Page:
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Wednesday, August 31, 2016

Robots and Drones will Transform Commercial Agriculture

The Internet of Things (IoT) will impact all industries, including farming. As an example, robots and drones have already started to transform parts of the global agriculture sector. According to the latest worldwide study by IDTechEx Research, it's already a $3 billion market in 2016, and it will grow to reach $10 billion by 2022.

IDTechEx analysts believe that agricultural robots and drones encompass many different technologies -- each serving a different sub-market, and each enjoying a different degree of technology and market readiness.


Dairy farms: Thousands of robotic milking parlors have already been installed worldwide, creating a $1.9 billion industry that is projected to grow to $8.5 billion by 2026. Mobile robots are also already penetrating dairy farms, helping automate tasks such as cattle feed pushing or manure collection and removal.

Autonomous tractors: More than 300 thousand tractors equipped with auto-steer or tractor guidance will be sold in 2016, rising to more than 660 thousand units per year by 2026. Unmanned autonomous tractors have also been trialed with large-scale market introduction largely delayed by the lack of farmer trust. However, this will all change by 2022 and sales of unmanned or master-slave tractors will reach $200 million by 2026.

Agricultural drones: Unmanned remote-controlled helicopters have been spraying rice fields in Japan since early 1990s. Autonomous drones have provided aerial maps, enabling farmers to take data-driven site-specific action. Deployment will grow as regulatory barriers lower and precision farming evolves. Hardware will become commoditized, and value will shift to sensor data acquisition and analytics software providers. Agriculture will be a major market for drones, reaching $485 million in 2026.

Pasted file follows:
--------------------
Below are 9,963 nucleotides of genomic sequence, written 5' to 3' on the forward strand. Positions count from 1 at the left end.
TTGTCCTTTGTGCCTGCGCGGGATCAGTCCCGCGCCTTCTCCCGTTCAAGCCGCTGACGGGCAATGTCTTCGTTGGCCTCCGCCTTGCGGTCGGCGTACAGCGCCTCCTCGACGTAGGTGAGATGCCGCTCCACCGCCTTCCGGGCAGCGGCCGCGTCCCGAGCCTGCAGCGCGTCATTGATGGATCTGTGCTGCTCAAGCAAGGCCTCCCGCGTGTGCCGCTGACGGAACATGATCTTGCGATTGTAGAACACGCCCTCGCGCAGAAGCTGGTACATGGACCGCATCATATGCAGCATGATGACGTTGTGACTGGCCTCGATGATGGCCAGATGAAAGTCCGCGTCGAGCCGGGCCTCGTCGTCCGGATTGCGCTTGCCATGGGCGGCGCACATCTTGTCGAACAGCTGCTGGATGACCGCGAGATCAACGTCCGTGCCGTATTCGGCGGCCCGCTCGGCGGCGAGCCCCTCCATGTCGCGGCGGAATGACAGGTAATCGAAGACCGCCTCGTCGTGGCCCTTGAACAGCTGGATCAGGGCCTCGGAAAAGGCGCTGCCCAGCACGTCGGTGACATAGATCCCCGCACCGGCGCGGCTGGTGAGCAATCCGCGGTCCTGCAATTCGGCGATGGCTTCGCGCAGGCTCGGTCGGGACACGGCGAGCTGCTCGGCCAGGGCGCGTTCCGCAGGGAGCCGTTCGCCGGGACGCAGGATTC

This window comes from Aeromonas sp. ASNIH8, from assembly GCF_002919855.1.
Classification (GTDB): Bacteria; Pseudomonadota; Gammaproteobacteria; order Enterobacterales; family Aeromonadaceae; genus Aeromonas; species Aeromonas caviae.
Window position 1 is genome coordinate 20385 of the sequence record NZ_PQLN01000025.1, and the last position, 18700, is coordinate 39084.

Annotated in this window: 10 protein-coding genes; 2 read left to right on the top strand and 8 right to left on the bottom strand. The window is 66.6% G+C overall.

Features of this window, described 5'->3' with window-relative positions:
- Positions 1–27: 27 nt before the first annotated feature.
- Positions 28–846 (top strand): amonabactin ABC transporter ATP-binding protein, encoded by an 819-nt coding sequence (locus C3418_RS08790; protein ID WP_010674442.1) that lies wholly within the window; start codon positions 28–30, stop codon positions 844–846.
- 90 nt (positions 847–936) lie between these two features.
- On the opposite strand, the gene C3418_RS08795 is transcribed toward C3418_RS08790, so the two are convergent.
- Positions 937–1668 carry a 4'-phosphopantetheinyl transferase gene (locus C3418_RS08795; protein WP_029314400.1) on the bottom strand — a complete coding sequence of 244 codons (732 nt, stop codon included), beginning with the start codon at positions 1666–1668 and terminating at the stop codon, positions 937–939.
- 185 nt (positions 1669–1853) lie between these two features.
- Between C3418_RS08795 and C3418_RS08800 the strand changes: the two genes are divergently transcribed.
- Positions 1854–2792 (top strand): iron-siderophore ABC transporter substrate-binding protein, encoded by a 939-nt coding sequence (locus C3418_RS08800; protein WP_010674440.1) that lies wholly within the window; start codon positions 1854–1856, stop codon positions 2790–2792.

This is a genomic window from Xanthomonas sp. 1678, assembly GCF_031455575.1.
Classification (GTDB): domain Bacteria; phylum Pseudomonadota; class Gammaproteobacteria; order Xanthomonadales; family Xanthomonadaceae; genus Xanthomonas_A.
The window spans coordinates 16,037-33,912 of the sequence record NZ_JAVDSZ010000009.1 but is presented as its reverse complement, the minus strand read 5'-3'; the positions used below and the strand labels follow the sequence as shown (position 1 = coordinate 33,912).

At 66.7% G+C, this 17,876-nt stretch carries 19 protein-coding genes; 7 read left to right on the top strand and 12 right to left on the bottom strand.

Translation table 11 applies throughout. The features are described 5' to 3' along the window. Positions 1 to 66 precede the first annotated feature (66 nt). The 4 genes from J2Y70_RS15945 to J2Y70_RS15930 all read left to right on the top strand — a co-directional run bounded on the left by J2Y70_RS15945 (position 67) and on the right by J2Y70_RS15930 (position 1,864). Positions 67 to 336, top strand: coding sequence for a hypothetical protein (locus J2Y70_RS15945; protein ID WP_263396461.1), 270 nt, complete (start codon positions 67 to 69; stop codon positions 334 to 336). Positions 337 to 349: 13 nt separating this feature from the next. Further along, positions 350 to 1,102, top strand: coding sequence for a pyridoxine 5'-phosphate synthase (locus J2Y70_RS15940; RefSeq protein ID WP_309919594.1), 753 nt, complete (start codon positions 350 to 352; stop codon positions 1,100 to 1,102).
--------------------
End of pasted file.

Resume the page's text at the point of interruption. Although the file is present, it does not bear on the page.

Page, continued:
Robotic weeding implements: Vision-enabled robotic implements have already been used in organic farming. They follow the crop rows, identify the weeds, and aid with mechanical hoeing. The next generation of these advanced robotic implements is already in its early phase of commercial deployment. It will be using large troves of data to train its algorithms using deep learning techniques. This will become a $380 million market by 2026.

Unmanned autonomous robotic weeders and data scouts: Vision-enabled and intelligence robots are reaching navigational autonomy. These small robots will be autonomously roaming farms, analyzing plants and taking specific actions such as eliminating a weed. Already, numerous groups have developed and deployed a variety of weeding robots. Whilst most products are in a trail phase, the first notable sales have also taken place aimed at small multi-crop vegetable farmers. This will become a $300 million market by 2026.

Fresh fruit harvesting: Fresh fruit picking has remained mostly out of the reach of machines. Progress has been hampered by the stringent technical requirements, together with the lack of CAD models. However, this is beginning to change. A limited number of fresh strawberry harvesters are already being commercially tested, while fresh apple and citrus harvesters have also reached the level of late stage prototyping. Market adoption will start in 2021, eventually reaching $230 million by 2026.